I’ve just had a PDR (Personal Development Review), where one of the issues discussed was making sure that I don’t overextend myself during my research, since I’ll have four big tasks vying for my time and attention.
Coincidentally, I was reading about how to be more productive anyway – who wouldn’t want that? One of my new favourite books is ‘Eat that Frog!’  (Mark Twain once said that if the first thing you do every morning is swallow a live frog, then everything afterwards looks like plain sailing… *)
Simple to understand, though not as easy to follow. Do the most important, probably most difficult task (and coincidentally the one you’re most likely to procrastinate on) first. ‘Eat that Frog!’ has 21 tips the author has learnt that more successful people do, or has read about in motivational literature, and after trying these out himself, has found that they improve productivity. Though I will just list the Top 5 most useful for me… (In no particular order)
- Plan every day in advance by thinking on paper
Although I had a ‘master’ To Do list for years now, and knew the biggest tasks I was doing every day, it never occurred to me to have monthly or weekly lists, which I could slot tasks from into daily lists (which of course I get the joy of ticking off once I’ve done!) I feel so much more in control of my time, know better what I’ll be doing and don’t worry that I’m not forgetting anything important. (I’m not denying that it was hard for me to put things on paper on first. Even though it’s hard to say why without phrases like ‘being more accountable to myself’…)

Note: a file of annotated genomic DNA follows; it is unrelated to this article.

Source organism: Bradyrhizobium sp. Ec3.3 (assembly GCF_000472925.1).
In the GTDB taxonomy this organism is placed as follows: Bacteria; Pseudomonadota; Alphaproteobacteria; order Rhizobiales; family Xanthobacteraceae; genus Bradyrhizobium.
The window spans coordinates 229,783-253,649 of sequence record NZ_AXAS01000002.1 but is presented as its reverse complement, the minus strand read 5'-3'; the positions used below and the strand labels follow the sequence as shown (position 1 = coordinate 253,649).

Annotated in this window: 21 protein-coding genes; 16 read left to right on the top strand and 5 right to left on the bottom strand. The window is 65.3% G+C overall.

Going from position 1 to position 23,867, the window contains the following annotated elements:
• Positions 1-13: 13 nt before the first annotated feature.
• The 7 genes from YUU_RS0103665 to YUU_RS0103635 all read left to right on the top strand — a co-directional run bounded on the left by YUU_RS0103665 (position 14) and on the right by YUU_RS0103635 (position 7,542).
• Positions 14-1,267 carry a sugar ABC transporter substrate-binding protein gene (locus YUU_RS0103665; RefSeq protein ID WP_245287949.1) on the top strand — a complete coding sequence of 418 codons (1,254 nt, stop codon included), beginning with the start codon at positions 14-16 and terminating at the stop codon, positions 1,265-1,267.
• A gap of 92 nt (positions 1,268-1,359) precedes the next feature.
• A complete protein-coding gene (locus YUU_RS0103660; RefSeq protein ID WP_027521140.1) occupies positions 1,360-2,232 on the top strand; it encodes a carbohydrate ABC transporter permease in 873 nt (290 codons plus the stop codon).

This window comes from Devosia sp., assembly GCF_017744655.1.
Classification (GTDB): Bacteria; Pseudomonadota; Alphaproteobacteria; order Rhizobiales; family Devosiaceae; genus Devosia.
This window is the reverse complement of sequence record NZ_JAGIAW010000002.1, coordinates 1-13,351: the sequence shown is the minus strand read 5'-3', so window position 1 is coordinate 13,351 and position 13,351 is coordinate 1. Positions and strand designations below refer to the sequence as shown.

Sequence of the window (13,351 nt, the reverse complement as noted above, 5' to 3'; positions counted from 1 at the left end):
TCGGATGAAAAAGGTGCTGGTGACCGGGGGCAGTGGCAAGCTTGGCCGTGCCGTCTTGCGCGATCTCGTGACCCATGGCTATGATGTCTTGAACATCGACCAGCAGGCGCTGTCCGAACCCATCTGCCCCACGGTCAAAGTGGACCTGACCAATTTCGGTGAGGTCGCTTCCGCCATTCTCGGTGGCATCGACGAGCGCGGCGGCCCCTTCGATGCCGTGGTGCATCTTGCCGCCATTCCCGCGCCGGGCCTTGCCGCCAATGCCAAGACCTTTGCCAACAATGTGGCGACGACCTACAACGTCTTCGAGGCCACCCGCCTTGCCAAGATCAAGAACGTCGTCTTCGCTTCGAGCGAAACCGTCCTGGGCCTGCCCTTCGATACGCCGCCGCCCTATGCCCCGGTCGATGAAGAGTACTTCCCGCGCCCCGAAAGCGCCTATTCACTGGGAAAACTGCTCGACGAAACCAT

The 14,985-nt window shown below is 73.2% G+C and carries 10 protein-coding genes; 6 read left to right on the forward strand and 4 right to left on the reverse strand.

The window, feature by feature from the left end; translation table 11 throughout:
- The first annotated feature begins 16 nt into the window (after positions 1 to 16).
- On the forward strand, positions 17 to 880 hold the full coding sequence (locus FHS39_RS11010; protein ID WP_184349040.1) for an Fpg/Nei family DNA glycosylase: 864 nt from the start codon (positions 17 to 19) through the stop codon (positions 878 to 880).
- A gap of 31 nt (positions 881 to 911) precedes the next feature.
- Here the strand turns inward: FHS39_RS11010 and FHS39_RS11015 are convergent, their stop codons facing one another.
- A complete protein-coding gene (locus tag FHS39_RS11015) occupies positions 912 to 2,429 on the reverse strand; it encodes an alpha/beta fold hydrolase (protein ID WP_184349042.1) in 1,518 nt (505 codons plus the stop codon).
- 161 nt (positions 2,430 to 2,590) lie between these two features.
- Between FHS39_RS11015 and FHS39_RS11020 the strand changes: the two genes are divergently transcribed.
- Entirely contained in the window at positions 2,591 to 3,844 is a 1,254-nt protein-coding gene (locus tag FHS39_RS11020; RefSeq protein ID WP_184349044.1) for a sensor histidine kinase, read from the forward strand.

- Slice and dice the tasks
Breaking down all your big tasks into smaller tasks that aren’t so daunting. Simple but effective!
- Consider the consequences of not doing your biggest projects
Imagining attending my meeting unprepared, or giving a slapdash presentation, I find is a powerful motivator. Especially when you consider that the least important tasks can end up taking just as long as the most important tasks, the choice is easy.
- Maximise your personal powers
Perhaps an obvious one, but one that needs saying. Take care of yourself, take breaks and work with your own peaks and troughs. Better to sleep well and be more productive the next morning than to burn the midnight oil, and burn yourself out in the process .
- Create chunks of time
For writing, I found this really useful. Trying to squeeze in reading an article, or drafting anything, only really happens for me with an uninterrupted chunk of time – even two hours can be enough! (Usually in the University Square Costa, with a cappuccino nearby…)
An important point the author makes is that “There will never be enough time to do everything you have to do.” (, p.29). And while this may seem like a downer, it helps me to stop chasing the illusion that I will be ‘caught up’ at some point, and instead of believing that I can do everything, I work out the most important things and make sure these are done well.
While I found the book immensely useful, if I had a more repetitive task which I had to ‘power through’ such as screening thousands of abstracts, I would use the Pomodoro Technique  – which basically means working flat-out for 25 minutes, taking a break for 5, then repeating the cycle. I know from experience that being able to see if I’m maintaining (or even beating) my level of productivity, keeps my focus and motivation high. However, I wouldn’t use it for writing, though I know some people do… Perhaps the important tip to learn is to find out what works best for you, and when.
*I do not swallow live frogs every morning!
 Tracy, B. (2016) Eat that frog! Get more of the important things done today. London: Hodder & Stoughton.
 Olusoga, P. (2017) ‘Five ways to deal with burnout using lessons from elite sport’. https://theconversation.com/five-ways-to-deal-with-burnout-using-lessons-from-elite-sport-81522
 Cirillo Consulting. (2016) ‘What is the Pomodoro Technique?’ https://cirillocompany.de/pages/pomodoro-technique/